Steve Madden Manages to Beat Q1 Sales Forecasts But Pandemic Dents Profits

Steven Madden Ltd. logged a mixed first quarter as the coronavirus outbreak stood in the way of a solid start to its fiscal year.

The New York-based shoe company today posted adjusted profits of $13 million, or earnings of 16 cents per share, compared to last year’s income of $35.1 million, or 42 cents per diluted share. Revenues for the three months ended March 31 decreased 13.6% to $359.2 million. Analysts had anticipated earnings of 20 cents per share and sales of $356.3 million.

“After a strong 2019, we got off to a good start to 2020, with revenue and earnings trending above plan through the first two months of the year and very positive consumer reaction to the spring product in our flagship Steve Madden brand,” chairman and CEO Edward Rosenfeld said in a statement. “Beginning in March, however, our business weakened materially due to the effects of the COVID-19 pandemic.”

The brand’s wholesale business fell 13% to $302.7 million, including a 15% dip in wholesale footwear and a 5.4% drop in wholesale accessories and apparel. The decline, said the company, was driven by “significant” order cancellations in March.

Retail revenues, on the other hand, sank 15.8% to $52.9 million as all of Steve Madden’s locations outside of China were shuttered to help prevent the spread of COVID-19.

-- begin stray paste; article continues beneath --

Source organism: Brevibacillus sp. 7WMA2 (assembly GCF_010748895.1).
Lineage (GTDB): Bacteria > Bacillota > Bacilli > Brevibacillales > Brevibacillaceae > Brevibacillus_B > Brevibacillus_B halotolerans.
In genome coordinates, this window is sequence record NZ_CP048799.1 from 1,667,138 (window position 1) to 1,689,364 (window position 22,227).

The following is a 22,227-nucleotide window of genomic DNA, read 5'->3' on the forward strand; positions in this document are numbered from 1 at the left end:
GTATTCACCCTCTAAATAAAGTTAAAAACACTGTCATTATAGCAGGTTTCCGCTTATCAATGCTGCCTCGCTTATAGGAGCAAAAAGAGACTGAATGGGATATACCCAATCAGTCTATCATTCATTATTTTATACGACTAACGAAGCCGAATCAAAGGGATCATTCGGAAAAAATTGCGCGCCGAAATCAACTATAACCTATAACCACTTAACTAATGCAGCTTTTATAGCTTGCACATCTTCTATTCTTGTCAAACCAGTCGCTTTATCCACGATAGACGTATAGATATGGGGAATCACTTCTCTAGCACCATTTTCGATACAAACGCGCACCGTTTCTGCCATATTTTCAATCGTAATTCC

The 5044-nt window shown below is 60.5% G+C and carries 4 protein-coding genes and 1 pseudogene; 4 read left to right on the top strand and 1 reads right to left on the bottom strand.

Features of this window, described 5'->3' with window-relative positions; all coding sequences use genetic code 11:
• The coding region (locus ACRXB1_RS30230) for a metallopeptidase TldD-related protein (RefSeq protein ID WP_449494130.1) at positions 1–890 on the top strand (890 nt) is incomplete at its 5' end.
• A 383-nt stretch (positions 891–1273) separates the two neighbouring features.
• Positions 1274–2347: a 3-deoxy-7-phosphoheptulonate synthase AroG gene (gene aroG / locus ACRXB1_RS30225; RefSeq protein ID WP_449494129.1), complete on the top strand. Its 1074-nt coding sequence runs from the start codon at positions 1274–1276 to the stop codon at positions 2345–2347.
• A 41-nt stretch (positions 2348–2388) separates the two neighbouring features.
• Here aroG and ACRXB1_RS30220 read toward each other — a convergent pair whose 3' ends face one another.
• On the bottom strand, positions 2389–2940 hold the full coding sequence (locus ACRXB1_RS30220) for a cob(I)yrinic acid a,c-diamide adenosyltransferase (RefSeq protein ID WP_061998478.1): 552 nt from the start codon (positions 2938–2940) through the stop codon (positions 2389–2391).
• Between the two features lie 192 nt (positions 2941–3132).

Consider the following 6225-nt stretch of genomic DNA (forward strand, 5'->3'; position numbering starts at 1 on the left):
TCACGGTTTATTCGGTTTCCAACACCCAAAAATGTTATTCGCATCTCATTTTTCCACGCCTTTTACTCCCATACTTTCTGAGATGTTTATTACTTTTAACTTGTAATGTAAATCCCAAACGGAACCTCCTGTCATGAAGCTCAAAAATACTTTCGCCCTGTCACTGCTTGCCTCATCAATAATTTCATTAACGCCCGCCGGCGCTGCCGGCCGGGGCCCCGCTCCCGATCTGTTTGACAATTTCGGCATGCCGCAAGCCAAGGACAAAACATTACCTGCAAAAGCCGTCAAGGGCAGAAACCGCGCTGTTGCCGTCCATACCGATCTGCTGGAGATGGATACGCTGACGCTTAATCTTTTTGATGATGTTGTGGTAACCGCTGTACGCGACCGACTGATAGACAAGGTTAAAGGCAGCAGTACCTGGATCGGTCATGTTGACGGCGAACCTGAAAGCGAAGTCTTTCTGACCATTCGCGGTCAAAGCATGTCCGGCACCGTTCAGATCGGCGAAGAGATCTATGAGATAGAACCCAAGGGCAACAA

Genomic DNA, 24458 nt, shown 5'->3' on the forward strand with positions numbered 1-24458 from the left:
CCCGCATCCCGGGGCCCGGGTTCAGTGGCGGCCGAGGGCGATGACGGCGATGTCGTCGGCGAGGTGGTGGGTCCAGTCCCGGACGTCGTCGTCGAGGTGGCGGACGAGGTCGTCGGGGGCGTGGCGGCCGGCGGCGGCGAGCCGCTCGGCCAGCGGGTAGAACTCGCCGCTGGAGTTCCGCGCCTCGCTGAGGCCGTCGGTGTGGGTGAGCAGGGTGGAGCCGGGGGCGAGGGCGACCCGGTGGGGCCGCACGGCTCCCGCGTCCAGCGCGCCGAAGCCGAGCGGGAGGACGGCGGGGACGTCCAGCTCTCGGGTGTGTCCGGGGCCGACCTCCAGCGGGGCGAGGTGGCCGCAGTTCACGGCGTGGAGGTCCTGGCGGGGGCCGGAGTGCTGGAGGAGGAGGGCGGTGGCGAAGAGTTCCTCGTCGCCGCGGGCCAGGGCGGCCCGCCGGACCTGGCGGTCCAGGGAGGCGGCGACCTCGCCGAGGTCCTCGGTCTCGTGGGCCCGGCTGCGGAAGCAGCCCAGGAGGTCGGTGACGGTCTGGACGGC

“Our top priority has been protecting the safety and wellbeing of our employees and the broader community, followed by ensuring the long-term viability and strength of our business,” Rosenfeld added. “We entered this crisis with an exceptionally strong balance sheet, but we have nonetheless taken a number of precautionary but significant measures to preserve liquidity and enhance financial flexibility.”

Steve Madden has suspended share repurchases, halted its quarterly cash dividend and drawn down $50 million from its existing credit facility. It also joined many retailers two months ago in announcing furloughs and pay cuts, as well as reduced nonessential operating expenses, capital expenditures and planned inventory receipts.

“As we look ahead, we are confident that our strengths — including our brands, business model and balance sheet — will enable us to navigate this crisis and to thrive once conditions normalize,” Rosenfeld said.

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